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squash2 wrote:B24 wrote:Why?  Because of his holier than though attitude.  He acts as if indexing and low costs are the ONLY way to investment success, and that any other way of managing money is pure greed and corruption. How is that wrong.. He believes his way is correct and he is selling something..IMHO, there are literally thousands of different ways to manage money effectively.  And low-cost indexing absolutely is one of those ways.  Implemented properly, it is probably the simplest way to manage money.  Honestly, I think most DIY'ers are best served this way, as most don't have the time or wherewithal to manage their own money properly.  I laso find that many DIY'ers fukc it up doing it themselves (picking wrong indexes, overweighting wrong indexes, being too aggressive, jumping in and out of the markets,etc.).I don't think what Rick does is bad.  I think it's actually quite good for people that would otherwise blow themselves up financially.  But he goes about his work (IMHO) in the wrong manner.  Instead of presenting his strategy as one great option for managing money, his presents it is THE ONLY option for managing money properly, all others be damned. Again he is selling something. So the point is to point out you competitors weakness while maximizing your strengths..We have another poster on this site (and the other site) that is an advocate of indexes (Iceco1d).  Do we give him the same schit as Rick Ferri?  No.  There's a good reason why. Because he is a pud who were are not jealous of? (not saying he is).. But in this industry we hate people who succeed..Especially those who do it with a way that we don't think is superior.I am not a full fan of bogle heads.. I think there is no reason to buy an Ishare when you can get a vanguard etf of the same index for 50% cheaper.I don't believe in buy and hold(i thing bogle heads do), I don't believe in rebalancing for no reason except to say we rebalance 4x a year..Do i think my returns are better than this Rick guys..probably... But i am jealous he has been able to articulate his message better than me. Actually, Squash, if that guy had come on here and been reasonable, I would have no problem with it.  As I said, I have no problem with people that believe in low-cost indexing.  My problem is with the way the message comes across.  Sure, I'd love to be managing 750mm.  But I would do so in a bit more humble a manner.  Then again, maybe he wouldn't be managing 750mm if he was humble.  But I don't hate the guy for being successful, I just dislike him for being a dikc.  I honestly admire guys that can build a great business in this industry, and I think we can all learn from them.  I think Rick has actually done a lot of things very well, and we could probably learn from him.  But his supreme childeshness gets in the way of that message.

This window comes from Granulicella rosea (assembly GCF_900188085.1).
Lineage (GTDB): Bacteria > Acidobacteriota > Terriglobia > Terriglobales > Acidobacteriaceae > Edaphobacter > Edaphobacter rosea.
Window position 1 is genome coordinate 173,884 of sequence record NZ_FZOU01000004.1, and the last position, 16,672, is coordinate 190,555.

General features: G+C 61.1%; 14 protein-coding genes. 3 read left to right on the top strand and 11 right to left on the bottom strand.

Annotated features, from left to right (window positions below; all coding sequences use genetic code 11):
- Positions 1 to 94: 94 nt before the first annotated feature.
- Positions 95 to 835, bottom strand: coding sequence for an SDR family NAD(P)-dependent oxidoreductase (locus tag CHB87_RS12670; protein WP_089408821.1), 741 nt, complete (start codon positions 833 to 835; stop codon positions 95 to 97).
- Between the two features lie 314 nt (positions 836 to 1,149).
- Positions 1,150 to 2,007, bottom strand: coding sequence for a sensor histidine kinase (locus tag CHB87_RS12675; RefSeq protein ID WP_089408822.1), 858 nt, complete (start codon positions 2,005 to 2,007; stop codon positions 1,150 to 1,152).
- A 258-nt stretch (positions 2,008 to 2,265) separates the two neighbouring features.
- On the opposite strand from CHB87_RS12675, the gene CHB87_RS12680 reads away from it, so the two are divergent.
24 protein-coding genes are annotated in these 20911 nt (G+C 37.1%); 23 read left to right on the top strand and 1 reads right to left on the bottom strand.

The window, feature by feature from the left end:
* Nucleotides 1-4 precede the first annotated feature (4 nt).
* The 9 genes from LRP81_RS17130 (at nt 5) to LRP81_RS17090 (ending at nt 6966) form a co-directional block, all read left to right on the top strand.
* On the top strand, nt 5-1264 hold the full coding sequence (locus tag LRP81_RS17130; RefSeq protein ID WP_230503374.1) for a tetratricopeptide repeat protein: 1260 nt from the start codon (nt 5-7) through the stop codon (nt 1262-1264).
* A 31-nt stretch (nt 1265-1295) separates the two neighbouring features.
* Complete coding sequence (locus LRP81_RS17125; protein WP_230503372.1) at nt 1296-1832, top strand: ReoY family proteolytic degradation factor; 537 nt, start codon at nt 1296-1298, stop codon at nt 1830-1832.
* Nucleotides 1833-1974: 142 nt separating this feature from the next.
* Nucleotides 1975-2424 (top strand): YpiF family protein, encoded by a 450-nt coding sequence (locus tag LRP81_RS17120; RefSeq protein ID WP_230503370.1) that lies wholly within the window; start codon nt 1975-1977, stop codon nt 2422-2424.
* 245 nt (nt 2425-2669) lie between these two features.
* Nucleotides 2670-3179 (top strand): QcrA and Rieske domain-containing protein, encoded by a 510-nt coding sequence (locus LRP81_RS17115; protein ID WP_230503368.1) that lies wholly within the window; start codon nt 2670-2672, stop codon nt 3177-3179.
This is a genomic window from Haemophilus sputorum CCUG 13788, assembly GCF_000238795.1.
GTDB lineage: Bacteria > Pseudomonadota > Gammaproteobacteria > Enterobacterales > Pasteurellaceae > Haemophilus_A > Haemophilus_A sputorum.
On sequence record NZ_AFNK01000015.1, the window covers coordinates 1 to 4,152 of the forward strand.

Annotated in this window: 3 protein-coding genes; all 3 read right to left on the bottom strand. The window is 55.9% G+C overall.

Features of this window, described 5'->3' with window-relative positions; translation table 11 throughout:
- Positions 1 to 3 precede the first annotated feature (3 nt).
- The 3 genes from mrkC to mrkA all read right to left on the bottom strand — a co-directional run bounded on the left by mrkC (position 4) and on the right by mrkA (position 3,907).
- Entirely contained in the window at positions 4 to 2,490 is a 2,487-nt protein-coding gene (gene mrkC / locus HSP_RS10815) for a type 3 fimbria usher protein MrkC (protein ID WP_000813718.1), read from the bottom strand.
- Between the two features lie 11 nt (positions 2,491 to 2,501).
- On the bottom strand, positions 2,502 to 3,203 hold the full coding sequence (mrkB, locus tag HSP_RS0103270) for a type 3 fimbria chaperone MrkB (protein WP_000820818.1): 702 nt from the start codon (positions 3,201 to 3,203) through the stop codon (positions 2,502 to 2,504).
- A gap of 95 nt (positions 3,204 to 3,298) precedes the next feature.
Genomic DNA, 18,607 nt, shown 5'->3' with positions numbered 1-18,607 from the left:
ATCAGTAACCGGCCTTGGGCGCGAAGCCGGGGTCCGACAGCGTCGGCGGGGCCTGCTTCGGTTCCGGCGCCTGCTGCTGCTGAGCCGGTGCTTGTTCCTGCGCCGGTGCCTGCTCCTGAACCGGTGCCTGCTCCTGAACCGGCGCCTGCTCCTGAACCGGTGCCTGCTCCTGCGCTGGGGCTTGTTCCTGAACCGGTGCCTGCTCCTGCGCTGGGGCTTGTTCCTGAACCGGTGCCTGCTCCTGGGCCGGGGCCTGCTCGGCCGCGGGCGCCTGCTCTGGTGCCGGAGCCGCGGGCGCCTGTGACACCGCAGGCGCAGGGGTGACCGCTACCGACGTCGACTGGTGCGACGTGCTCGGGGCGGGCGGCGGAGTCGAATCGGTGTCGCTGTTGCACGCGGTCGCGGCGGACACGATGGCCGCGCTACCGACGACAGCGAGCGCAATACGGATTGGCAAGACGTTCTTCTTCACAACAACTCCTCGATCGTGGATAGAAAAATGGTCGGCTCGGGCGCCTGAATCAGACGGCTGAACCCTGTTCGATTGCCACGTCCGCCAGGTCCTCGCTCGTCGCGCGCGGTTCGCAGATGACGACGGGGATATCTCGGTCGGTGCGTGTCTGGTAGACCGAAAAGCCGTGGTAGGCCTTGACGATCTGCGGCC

squash2's picture
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lovindaindy wrote:No one is saying that he isn't selling something and that he isn't doing it well (he's doing it damn well).  What I am saying is he is being misleading by saying he only charges .25% and that anybody who charges more than that is a crook.That would be like me going around saying, "you shouldn't work with squash, he charges 1.25%, while I only charge .25%", yet I only charge that .25% on $1 million or more. I agree it is misleading at best, but that is his sales pitch.. Have to read the fine print..just like car leases,financing, discount brokers, etc..Where is the threshold?  What I am saying is, how can you advocate that low fees are this Shangri-la, and say that other advisors are charging that, when they are chargin basically what you are?  If I set my $2 million threshold at .25%, does that make me less of a manager than Mr. Ferri?  Does it make me a crook?  What if I charge .25% on all accounts higher than $500k?  Does that make Mr. Ferri a crook?  Nope.And to be fair, I don't think it's all Rick's fault.  I think that part of it is that his boglehead compatriots will say things like, "Why would you pay anyone other Rick to manage your money, because he only charges .25%?".  As if he is the only one who charges this low fee for people with $1 million or more. So your complaint is with people who hold him up bigger than he is, not exactly him..He thinks his fees are fair, and because he espouses the boglehead philosophy, he gets a pass.  Whereas as squash2 may charge even less at that threshold, but he would get banned from the bogleheads site (which, btw, there are some on there who let Rick manage their money) simply because he has a different investment philosophy. I think part of the reason he does the boglehead philosophy: 1. Marketing already in place 2. Millions of investors who might need a little bit more help than going it alone, but you don't have to beat and index or any other sort of return.. I think he is more marketing brilliance than anything..